Call for proposals

Call for proposals is now open. Please consider presenting at the conference. Submit the 8th Annual 21st Century Teaching and Learning Conference proposal form for consideration. Proposals are due by March 15, 2018.


Paul Gorski, Ph.D.
Reaching and Teaching Students in Poverty: Strategies for Erasing the Opportunity Gap

Portrait of Paul Gorski   ist_21stconf_book_188.jpg

Paul Gorski is the founder of the Equity Literacy Institute and EdChange. He is also an Associate Professor of Integrative Studies at George Mason University, where he teaches in the Education and Social Justice concentrations. Gorski has more than 20 years of experience helping educators strengthen their equity efforts across a wide range of equity issues, and has worked with schools and districts in 48 states and a dozen countries.

He has published more than 60 articles and has written, co-written, or co-edited 12 books on many aspects of educational equity including Reaching and Teaching Students in Poverty: Strategies for Erasing the Opportunity Gap and Case Studies on Diversity and Social Justice Education (with Seema Pothini). He is also the author of the Multicultural Pavilion website, a compendium of free resources for educators. Gorski earned a Ph.D. in Educational Evaluation at the University of Virginia. He is also a published poet, a black belt in Tae Kwon Do, and the biggest fan of Buster, his cat.

TeachCS@CSS Workshop at 2018 CSTA conference in Omaha, NE

CSTA-Conference-2018-CouragionWe will be presenting a workshop at the Computer Science Teacher’s Association national conference in July.  CSTA 2018


“Unplug It, Block It, & Build It: Computational Thinking in Action” presents the lesson plan for the hands-on learning module that was developed as a foundational learning activity for understanding computational thinking and computer science principles. This lesson plan was first used with pre-service teachers in the graduate level teacher licensing program at CSS. A modified version of it will also be used in the undergraduate teacher education programs at CSS, with its first appearance later this spring. 

Teach CS Featured in Lake Superior Magazine

The February/March 2018 issue of Lake Superior magazine includes an article discussing STEM initiatives at regional schools and post-secondary institutions. We are excited that they chose to mention the Teach CS project at The College of St. Scholastica.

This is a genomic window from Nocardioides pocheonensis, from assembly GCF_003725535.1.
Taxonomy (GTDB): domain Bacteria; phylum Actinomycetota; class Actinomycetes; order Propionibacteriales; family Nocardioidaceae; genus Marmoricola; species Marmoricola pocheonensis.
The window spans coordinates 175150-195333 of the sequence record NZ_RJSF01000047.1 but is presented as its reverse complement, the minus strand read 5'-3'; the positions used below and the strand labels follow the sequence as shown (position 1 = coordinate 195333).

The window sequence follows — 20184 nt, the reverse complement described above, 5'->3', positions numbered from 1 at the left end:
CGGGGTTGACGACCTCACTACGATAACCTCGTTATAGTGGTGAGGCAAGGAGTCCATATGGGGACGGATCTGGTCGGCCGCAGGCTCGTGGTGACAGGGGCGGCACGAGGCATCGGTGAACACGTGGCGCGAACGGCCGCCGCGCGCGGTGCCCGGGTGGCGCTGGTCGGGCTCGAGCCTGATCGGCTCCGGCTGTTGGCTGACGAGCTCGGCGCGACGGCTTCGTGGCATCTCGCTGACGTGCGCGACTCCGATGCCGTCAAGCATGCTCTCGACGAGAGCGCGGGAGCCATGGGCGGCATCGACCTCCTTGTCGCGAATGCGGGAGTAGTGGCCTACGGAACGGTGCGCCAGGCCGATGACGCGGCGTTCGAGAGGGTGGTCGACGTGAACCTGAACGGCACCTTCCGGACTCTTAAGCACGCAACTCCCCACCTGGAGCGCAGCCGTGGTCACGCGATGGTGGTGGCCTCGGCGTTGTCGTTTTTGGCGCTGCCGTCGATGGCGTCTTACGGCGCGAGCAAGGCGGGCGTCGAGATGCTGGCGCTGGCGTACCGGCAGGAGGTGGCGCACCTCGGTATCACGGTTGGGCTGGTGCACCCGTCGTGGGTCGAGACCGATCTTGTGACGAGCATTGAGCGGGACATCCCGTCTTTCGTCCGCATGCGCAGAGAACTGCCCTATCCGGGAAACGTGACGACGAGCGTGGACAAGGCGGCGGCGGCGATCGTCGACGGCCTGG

“The idea [of the Teach CS project] is to endure that whatever CSS graduates teach- from high school social studies to middle school math to third-grade science- they will be able to pass on knowledge of and skills in computational thinking.” (p.65)

This issue of Lake Superior Magazine is currently available at local newsstands and stores. You can also visit their web site for subscription information.

feb_mar_2018_LS magazine

TeachCS@CSS.EDU Poster at SITE 2018

We are excited to announce that we will be presenting a Poster Session at the 2018 The Society for Information Technology and Teacher Education conference in Washington D.C., March 26-30, 2018.

At this session we will present the “in-progress” program model that The College of St. Scholastica is developing to prepare teacher candidates to teach computational thinking and computer science. This session will share the faculty professional development model and course as well as the curriculum design and coaching process and artifacts which infuse computational thinking (CT) skills throughout the teacher preparation experience. Several national standards have helped to guide and shape this work. The International Society for Technology in Education (ISTE) standards for educators and students emphasizes computational thinking and are utilized to support teacher candidates in planning lessons and units. In addition, the Computer Science Teacher Association (CSTA) K-12 Computer Science Standards are used as part of the curriculum design process. 

More information about SITE 2018: